What’s the difference?  The S & P 500 index consists of the 500 largest U.S. companies by market capitalization.  Market cap is a measure of company size; it is simply the number of shares outstanding times the price per share. Since our client portfolios include small and mid-sized companies for diversification purposes, we believe the Russell 3000 is a better benchmark to use.  It will make it easier for our clients to make an apples-to-apples comparison at a glance.

The Russell 3000 is a broader market index consisting of the 3000 largest companies in the U.S. by market capitalization.  It is more reflective of the total stock market rather than only large companies.  The Russell 3000 is also what we use internally for portfolio management, including setting target weightings for various economic sectors and company sizes.  We believe it is logical for our performance reporting to reflect the composition of the index that we use when managing client assets. 

Client portfolio returns are best compared to a blend of the Russell 3000 for U.S. companies and the EAFE for the portion of the portfolio invested internationally.

We have also changed our fixed income benchmark from the Barclays Aggregate Bond Index to the Barclay Intermediate Government /Credit Index.  We believe this is a better reflection of our client’s fixed income holdings with regard to the maturities and types of securities that we purchase.  For example, the Intermediate Government/Credit Index does not include mortgage-backed securities, which we typically do not invest in.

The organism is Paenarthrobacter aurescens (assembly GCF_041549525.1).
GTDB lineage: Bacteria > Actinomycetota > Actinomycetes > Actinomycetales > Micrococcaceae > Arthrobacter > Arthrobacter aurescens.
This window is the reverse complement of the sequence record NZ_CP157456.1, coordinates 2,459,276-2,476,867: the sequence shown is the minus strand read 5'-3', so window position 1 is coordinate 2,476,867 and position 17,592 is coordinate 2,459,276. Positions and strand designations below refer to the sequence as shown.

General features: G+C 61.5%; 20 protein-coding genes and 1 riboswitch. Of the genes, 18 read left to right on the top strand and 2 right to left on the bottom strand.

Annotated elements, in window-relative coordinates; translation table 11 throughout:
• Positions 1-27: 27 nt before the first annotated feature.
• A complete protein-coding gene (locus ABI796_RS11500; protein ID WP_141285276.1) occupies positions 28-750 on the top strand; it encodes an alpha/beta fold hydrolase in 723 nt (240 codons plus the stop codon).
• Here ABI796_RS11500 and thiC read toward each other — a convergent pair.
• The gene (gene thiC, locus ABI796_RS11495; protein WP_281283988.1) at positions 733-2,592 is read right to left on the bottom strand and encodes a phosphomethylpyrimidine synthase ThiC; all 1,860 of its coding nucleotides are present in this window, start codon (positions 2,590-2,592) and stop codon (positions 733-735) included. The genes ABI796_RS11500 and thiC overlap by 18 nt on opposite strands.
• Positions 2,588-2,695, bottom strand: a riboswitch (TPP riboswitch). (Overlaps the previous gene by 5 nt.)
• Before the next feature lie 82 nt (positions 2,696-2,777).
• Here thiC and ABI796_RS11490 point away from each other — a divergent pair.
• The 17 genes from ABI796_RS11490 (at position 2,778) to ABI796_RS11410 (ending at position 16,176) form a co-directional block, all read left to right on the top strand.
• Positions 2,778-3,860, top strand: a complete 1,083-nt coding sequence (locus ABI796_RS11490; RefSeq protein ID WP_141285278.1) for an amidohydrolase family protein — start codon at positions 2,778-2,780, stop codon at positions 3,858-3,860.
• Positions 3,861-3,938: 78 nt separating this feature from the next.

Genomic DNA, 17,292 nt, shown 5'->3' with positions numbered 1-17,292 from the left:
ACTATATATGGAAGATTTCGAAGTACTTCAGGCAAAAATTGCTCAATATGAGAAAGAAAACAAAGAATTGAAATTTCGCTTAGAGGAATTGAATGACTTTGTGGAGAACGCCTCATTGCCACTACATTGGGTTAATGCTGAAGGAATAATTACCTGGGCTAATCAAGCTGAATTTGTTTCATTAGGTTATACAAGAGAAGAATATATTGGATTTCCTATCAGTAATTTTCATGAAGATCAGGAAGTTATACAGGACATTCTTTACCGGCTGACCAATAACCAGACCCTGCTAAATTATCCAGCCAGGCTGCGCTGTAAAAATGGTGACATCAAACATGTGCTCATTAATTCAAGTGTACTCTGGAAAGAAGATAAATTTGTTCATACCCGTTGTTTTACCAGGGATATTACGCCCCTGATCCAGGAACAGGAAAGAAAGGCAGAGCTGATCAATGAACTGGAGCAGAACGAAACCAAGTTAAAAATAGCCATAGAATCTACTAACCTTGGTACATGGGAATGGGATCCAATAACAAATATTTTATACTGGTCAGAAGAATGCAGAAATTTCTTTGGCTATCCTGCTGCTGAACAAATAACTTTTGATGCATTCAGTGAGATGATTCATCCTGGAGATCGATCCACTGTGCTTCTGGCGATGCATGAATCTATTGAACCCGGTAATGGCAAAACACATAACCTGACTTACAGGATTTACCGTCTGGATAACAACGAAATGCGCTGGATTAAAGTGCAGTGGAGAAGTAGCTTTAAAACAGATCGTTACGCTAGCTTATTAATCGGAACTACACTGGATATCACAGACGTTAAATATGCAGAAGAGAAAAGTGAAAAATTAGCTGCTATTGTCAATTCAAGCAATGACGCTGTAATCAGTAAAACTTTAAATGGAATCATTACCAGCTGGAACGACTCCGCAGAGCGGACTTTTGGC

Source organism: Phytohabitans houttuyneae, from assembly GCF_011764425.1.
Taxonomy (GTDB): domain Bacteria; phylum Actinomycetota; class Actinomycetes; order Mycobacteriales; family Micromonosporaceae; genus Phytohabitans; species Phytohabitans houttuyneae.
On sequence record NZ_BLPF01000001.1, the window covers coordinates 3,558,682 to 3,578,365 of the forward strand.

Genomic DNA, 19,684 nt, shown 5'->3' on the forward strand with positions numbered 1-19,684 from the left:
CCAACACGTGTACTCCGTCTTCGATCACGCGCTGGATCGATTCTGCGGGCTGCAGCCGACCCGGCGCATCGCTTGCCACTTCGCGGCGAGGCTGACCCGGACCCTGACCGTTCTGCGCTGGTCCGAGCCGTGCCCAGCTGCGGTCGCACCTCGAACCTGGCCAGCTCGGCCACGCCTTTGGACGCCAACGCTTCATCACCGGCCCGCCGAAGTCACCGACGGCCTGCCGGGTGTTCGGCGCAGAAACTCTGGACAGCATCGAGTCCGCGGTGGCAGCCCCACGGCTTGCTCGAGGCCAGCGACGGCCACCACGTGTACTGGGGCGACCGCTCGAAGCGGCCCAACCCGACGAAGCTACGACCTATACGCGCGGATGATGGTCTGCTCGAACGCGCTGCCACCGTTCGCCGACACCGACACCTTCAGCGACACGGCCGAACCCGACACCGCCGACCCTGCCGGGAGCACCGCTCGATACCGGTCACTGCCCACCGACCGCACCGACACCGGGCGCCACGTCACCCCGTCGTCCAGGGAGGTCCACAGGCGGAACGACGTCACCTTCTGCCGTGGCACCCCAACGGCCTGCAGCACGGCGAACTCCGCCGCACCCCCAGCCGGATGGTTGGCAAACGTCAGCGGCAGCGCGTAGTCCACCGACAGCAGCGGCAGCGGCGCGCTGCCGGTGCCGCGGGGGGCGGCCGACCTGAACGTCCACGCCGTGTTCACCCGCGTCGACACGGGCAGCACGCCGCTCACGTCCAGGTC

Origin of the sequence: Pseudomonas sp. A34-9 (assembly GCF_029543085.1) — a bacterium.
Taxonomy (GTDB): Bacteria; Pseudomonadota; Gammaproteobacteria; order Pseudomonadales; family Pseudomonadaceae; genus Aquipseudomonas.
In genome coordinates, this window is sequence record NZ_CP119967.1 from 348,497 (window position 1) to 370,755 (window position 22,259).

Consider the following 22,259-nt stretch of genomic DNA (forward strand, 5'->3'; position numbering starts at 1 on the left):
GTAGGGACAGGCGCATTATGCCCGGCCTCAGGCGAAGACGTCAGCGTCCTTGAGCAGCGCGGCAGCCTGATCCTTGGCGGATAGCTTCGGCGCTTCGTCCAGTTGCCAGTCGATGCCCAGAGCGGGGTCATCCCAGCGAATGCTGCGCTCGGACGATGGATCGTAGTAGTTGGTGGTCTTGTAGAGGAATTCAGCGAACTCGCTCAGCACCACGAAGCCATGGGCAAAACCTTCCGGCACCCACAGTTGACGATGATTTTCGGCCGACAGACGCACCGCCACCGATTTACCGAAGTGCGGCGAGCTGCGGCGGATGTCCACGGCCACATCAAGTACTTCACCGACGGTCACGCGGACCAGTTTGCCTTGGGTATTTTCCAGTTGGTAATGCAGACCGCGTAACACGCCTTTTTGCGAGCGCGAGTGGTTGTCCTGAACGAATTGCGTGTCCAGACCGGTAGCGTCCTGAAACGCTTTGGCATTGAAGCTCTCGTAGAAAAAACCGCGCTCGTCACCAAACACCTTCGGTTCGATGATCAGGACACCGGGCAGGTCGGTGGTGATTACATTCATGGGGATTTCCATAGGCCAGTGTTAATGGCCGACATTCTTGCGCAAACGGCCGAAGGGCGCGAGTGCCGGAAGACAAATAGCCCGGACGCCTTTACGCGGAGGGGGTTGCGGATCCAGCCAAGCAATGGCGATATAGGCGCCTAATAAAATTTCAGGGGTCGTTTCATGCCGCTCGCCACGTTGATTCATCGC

Bill Hansen, CFA

Managing Partner

 

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Weekly Market Update through 1/28/11

as of January 28, 2011        
  Total Return
Index 12 months YTD QTD MTD
Stocks        
Russell 3000 21.73% 1.41% 1.41% 1.41%
S&P 500 20.07% 1.59% 1.59% 1.59%
DJ Industrial Average 20.02% 2.26% 2.26% 2.26%
Nasdaq Composite 24.61% 1.31% 1.31% 1.31%
Russell 2000 29.13% -1.01% -1.01% -1.01%
EAFE Index* 11.71% 2.20% 2.20% 2.20%
*EAFE index does not include dividends.        
         
Bonds        
Barclays US Aggregate 5.48% 0.27% NA 0.27%
Barclays Intermediate US Gov/Credit 5.19% 0.51% NA 0.51%
Barclays Municipal  1.12% -0.75% NA -0.75%
         
    Current   Prior
Commodity/Currency   Level   Level
         
Crude Oil    $91.65    $87.76
Natural Gas    $4.32    $4.68
Gold    $1,330.30    $1,344.90
Euro    $1.36    $1.36
         
         
RECOVERY!        
  Since 3/09/09      
Index  Total Return TR annualized    
Stocks        
Russell 3000 102.20% 45.13%    
S&P 500 96.15% 42.82%    
DJ Industrial Average 90.28% 40.54%